Grade: all
Subject: Literature

#2863. Drama Activities for the Classroom

Literature, level: all
Posted Mon Oct 10 16:16:13 PDT 2011 by Janea Dahl (Janea Dahl).
Drama Notebook-Drama Lesson Plans for Kids
Drama Notebook, Portland, Oregon
Materials Required: various
Activity Time: varies

Drama Activities for the Classroom

Here are five creative drama lesson ideas that can help you truly stand out as a teacher! Kids love to use their imaginations, and drama activities are perfect for helping kids learn while having fun.

Story of Your Name-This game provides an excellent way for kids to get to know each other better. You may choose to play right when school starts to help kids learn each other's names, or later in the year to build classroom community. One at a time in a circle, or in small groups if the class is large, players take turns telling the story of their names. You may choose to give this as homework at the end of the day. Kids go home and ask parents to tell them the story of their name. Or you may choose to give kids a few minutes to think about the story of their name in class. If a player does not know the story, or if it is something they do not wish to share, they can make up a story. Players may then guess if the teller is being truthful.

Leave Some Weight Behind-- This classroom management game offers a great way to reset the tone of class when energy is just "off."

Explain that there are some days when you wake up and everything just seems to go wrong. Even if nothing happens after you get to school, you may still be upset about something that happened earlier. Say, "But I like to be a good teacher and I want to leave that behind me when I come here. So, I'm going to go ahead and take what's bothering me outside and leave it outside."

Pantomime packing up your troubles in a bag and taking it outside the classroom door. When you come back in, announce, "I'm leaving that weight behind."

Invite any kids who wish to do so, to take turns thinking of something that is bothering them, "picking it up," and taking it outside the classroom to leave it there. They may put it in a "bag," or a "suitcase," large or small and take it out the door. When they re-enter the space, they allow themselves to forget about it for the rest of the day. Players can say what it is as they leave with it, or remain silent.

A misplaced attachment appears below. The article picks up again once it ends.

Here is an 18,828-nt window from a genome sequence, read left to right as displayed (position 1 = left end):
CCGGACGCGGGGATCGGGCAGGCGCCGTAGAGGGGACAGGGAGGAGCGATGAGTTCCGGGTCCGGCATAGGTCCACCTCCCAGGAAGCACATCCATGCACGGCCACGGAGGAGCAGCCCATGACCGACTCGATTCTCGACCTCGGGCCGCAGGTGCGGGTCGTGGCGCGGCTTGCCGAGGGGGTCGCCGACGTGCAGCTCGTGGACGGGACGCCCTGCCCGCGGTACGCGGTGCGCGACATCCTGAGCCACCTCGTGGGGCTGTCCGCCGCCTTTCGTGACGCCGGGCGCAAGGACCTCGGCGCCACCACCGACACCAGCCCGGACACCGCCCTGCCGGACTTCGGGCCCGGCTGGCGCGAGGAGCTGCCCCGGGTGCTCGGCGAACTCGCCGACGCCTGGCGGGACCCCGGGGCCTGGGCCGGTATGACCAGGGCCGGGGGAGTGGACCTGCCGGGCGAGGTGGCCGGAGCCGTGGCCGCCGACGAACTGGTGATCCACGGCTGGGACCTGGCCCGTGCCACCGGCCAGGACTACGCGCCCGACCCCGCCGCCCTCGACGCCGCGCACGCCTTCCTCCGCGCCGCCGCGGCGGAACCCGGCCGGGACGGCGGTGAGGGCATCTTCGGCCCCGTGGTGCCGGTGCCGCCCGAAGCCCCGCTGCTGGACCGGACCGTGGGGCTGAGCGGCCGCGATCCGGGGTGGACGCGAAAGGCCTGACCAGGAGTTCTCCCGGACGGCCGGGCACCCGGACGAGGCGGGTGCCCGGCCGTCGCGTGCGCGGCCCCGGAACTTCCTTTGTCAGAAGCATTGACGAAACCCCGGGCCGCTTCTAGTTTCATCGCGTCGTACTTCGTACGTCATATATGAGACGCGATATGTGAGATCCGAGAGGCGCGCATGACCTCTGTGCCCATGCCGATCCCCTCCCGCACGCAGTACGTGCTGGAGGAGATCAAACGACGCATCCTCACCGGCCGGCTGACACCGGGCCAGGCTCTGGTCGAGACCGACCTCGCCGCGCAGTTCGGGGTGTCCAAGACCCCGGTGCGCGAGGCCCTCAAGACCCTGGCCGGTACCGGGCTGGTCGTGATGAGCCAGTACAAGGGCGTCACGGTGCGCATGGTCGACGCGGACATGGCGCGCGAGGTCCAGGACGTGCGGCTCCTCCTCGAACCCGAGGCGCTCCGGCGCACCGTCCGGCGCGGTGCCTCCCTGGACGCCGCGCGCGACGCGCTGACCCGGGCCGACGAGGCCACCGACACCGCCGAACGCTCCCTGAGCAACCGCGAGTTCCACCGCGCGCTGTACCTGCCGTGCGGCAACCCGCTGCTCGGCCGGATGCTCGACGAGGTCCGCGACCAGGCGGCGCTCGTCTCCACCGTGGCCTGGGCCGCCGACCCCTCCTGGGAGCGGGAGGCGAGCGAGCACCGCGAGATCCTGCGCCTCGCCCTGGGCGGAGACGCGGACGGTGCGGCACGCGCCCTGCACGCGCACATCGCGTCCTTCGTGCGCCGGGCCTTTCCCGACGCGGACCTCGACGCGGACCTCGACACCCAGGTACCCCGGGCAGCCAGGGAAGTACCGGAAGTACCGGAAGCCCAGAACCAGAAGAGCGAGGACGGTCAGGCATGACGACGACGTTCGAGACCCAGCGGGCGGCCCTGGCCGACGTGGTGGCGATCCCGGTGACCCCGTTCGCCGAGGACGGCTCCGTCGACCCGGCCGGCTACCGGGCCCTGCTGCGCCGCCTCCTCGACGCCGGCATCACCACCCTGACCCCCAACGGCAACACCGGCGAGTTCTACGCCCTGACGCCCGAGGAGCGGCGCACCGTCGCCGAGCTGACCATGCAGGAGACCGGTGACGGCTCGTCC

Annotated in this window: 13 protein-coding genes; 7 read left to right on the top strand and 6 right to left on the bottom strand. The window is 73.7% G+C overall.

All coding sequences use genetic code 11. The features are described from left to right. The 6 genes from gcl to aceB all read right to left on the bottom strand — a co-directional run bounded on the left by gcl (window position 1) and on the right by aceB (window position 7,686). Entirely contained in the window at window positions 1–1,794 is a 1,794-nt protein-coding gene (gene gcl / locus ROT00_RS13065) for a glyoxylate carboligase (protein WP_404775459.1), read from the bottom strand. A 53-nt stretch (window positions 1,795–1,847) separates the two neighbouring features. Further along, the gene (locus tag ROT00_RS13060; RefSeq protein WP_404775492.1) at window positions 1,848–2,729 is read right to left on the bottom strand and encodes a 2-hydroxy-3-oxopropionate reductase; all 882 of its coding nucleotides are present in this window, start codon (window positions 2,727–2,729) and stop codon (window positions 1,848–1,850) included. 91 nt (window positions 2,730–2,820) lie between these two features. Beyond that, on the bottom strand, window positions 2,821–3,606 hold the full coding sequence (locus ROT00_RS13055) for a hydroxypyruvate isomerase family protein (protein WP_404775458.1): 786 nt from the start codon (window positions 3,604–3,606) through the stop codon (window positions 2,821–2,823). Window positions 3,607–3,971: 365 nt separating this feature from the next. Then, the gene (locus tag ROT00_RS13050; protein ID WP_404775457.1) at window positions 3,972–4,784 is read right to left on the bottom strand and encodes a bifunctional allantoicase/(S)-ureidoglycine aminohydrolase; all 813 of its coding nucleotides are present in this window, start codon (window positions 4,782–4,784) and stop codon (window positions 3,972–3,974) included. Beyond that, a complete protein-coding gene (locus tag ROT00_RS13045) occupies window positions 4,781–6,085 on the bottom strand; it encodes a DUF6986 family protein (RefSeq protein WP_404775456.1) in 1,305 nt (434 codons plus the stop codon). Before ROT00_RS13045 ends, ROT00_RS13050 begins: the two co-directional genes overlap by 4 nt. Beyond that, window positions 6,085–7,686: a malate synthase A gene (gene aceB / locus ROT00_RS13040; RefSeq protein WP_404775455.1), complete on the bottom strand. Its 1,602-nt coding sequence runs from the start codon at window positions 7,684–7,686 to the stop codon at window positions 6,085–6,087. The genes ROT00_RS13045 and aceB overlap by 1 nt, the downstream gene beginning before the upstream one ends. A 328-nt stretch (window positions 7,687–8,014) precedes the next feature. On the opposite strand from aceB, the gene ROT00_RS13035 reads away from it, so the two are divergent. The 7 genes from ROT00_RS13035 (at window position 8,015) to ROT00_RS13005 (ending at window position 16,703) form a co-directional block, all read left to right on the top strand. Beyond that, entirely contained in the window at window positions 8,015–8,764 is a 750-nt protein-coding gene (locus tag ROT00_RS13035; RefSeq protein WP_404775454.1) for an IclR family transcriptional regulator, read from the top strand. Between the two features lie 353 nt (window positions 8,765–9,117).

Myths-This activity can turn a rainy afternoon in the classroom into a magical story time. Kids learn about myths while creating their own stories and working cooperatively together.
Move the desks aside and make a "fire" in the middle of the room. Explain that long ago, tribes of people who lived on earth told stories to explain how things came to be. Tell a myth such as "How Crow Carried Daylight," or "How Polar Bear Lost his Tail." There are dozens of myths to read on the internet. Find one that intrigues you and that you feel you can tell without reading.

Let the kids know that they will have the chance to make up their own myths. Use a clever way to put the kids in pairs or small groups, such as having them "fly" in slow motion around the space like crows. Then have them gently touch the tip of their "wing" to the crow nearest them. Once they are in pairs or small groups, invite them to find their own space in the room and send one person to come choose a myth out of the hat. Kids have fifteen minutes to create their own myth and act it out. One person is the narrator while the other(s) act it out.

Coach the kids to start their stories like this "A long time ago, there were no stars in the sky. . ." or "A long time ago, giraffe had a very short neck."

Kids perform for each other at the end of class.

How the stars appeared in the sky

How Giraffe got his long neck

How the moon was made

Why the sun is so bright

Where clouds came from

Why Anteater has a long snout

People Maps-Kids learn about each other and about geography in this fun, interactive lesson. Use the gym or an outside area if you can. Create a huge outline of the US with rope or blue tape. One at a time, invite kids to stand approximately where the state they were born in is! If they were born out of the country, they must stand outside the US in the direction of their country.

Variations:

Human map showing the farthest you have traveled.
Map of where most of their ancestors come from.
Arts integration unit-kids are assigned a country in Europe or Africa or South America. They form a people map of that country. One at a time, they can leave their country and "explore" other countries. Kids have to come up with a statement about their country if the explorer's ask!

Queen of Hearts: This game teaches kids about how people can treat each other differently based on perceived status.

Write down the different cards and characters they correspond to on the board (below). Explain to the kids that each person will be receiving an identity that everyone else will know, but they will not.

Participants line up facing away from leader. Leader sticks a playing card on each person's back. Players mill about, talking with one another, treating each other as they would due to their status in the castle. After a period of time, leader stops the game and asks participants line up in order, highest status on one end, lowest on the other . Note: there are thirteen "identities" here, depending on the number of players, and time allotted, you could play the game twice, or toss in two of certain characters.

King-king
Queen-Queen
Jack-Prince/Princess
Joker-Jester
Ten-knight
Nine-wizard
Eight-lady in waiting
Seven-guard
Six-dungeon master
Five-blacksmith
Four-cook
Three-maid
Two-stable boy
Ace-donkey

Variation:
Give each player a card and have them tuck it away. Instruct them to interact with the other players as that character.

Questions:
How did it feel to be the king?
How did it feel to be the stable boy or the donkey?
What surprised you?
What did you learn about yourself?